What is Ebola disease? How did Ebola start, and why were there Ebola outbreaks?
The answer to the question “what is Ebola disease?” is complex. Ebola disease is a highly deadly virus known as a hemorrhagic fever virus, as it causes clotting problems, internal bleeding, inflammation, and tissue damage. It is spread through bodily fluids, and does not discriminate between humans and animals.
So what is Ebola disease? Read more about Ebola and its origins below.
What Is Ebola Disease?
So what is Ebola disease, and where does it come from? Viruses hide among all living things—some are harmless, and some have the potential to wipe out huge swaths of people.
The Ebola virus’s sister virus, Marburg, first appeared in the 1960s. Marburg and Ebola have only emerged a handful of times since, but most of the victims and communities hit with Marburg or Ebola have been devastated by the viruses’ brutal physical attacks, high infectiveness, and astronomical kill rates.
We’ll discuss the known outbreaks of Ebola and Marburg, as well as the potential for future outbreaks. But first, let’s talk about what the virus is and does.
The Filovirus Family
What is Ebola disease and is it related to other viruses? Ebola belongs to a family of viruses named filoviruses, meaning “thread viruses,” because they look like threads or ropes under a microscope.
There are four viruses in the filovirus family:
- Marburg, the mildest strain, with a kill rate of 1 in 4
- Ebola Sudan, with a kill rate of about 1 in 2
- Ebola Zaire, the deadliest strain, with a kill rate of 9 in 10
- Ebola Reston, the most recently discovered strain, which we’ll get to later
(Shortform note: Since the book’s publication, three more filoviruses have been identified, all of which are strains of Ebola: Bundibugyo, Taï Forest, and Bombali.)
Viruses are parasites. They lie dormant until they can latch onto another cell, at which point they use the cell’s materials to replicate ceaselessly, until the cell either bursts or is exhausted and destroyed.
The Ebola virus targets its host’s immune system, preventing the host’s body from fighting off the disease. But viruses need a living host to survive, so when a victim dies, the virus must jump hosts. Ebola is transmitted through exposure to the blood or bodily fluids of an infected victim or corpse.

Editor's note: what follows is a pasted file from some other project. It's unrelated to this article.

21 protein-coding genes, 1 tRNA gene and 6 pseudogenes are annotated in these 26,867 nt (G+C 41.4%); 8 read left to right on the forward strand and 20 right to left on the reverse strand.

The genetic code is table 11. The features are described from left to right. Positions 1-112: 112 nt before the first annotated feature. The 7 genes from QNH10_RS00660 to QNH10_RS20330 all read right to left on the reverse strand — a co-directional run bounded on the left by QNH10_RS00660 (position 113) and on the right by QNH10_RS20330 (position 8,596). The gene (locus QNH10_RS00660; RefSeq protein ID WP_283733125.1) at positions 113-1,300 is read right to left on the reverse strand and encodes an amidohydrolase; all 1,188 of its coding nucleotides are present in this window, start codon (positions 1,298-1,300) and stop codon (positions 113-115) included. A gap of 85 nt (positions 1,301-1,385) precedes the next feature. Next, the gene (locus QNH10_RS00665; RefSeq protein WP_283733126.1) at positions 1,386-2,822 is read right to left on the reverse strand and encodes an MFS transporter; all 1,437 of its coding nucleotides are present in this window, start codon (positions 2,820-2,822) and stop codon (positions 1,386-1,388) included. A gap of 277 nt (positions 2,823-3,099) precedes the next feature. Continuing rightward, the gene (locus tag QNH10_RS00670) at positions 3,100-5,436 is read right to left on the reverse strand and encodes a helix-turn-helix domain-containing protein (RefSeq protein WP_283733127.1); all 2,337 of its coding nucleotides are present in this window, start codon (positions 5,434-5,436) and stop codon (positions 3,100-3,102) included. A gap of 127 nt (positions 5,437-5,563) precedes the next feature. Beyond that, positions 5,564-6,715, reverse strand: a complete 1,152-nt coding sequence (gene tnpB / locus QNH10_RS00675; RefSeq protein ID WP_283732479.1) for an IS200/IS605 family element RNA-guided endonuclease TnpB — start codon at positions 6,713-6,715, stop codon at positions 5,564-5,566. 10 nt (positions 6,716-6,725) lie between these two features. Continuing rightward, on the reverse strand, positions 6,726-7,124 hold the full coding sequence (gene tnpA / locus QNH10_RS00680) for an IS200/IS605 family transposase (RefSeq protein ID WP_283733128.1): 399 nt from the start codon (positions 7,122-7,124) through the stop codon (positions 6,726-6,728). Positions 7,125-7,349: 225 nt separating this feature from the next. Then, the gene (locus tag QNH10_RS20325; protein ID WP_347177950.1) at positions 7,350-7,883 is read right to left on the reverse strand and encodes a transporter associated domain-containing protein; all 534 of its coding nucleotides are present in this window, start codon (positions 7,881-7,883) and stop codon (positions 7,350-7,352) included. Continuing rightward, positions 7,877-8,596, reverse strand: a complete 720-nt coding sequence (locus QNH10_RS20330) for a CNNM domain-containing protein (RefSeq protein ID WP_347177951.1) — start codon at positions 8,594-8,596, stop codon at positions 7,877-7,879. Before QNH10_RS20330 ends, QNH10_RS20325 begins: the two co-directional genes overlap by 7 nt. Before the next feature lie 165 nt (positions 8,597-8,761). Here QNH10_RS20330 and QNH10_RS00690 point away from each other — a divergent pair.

With the exception of Ebola Reston, filoviruses don’t appear to discriminate between people and animals, and they can jump easily from one to the other.
Still, the question of “what is Ebola disease” is complicated. Scientists still don’t know what the filoviruses’ hosts are—whether insects or animals—but the viruses can be transmitted to primates or duikers, a type of antelope. Nor do scientists know where the hosts live, but most cases originated in the region around Mount Elgon, on the border of Kenya and Uganda, not far from Sudan. Specifically, a few cases trace back to Kitum Cave, on the eastern slope of Mount Elgon.
(Shortform note: Scientists still don’t know the hosts of filoviruses, but evidence points to fruit- and insect-eating bats as major carriers—though that doesn’t rule out the possibility that an insect or rat is the original host and simply infected the bats through a bite. Scientists also suspect there could be multiple hosts.)
(Shortform note: Since the book’s publication in 1995, there have been Ebola outbreaks every few years, the majority of which have been Ebola Zaire. Most have been fairly small (less than 100 cases) and centered in Western Africa, but one was a far outlier: From 2013-2016, Ebola Zaire spread across 10 countries, infecting more than 28,000 people and killing more than 11,000.)
So what is Ebola disease? That is a question scientists are still trying to answer.
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Like what you just read? Read the rest of the world's best summary of Richard Preston's "The Hot Zone" at Shortform.
Here's what you'll find in our full The Hot Zone summary:
- The many different strains of Ebola, including the deadliest kind with a kill rate of 90%
- How scientists unraveled the mystery of a new strain of Ebola
- How Ebola could become airborne, becoming one of the deadliest viruses known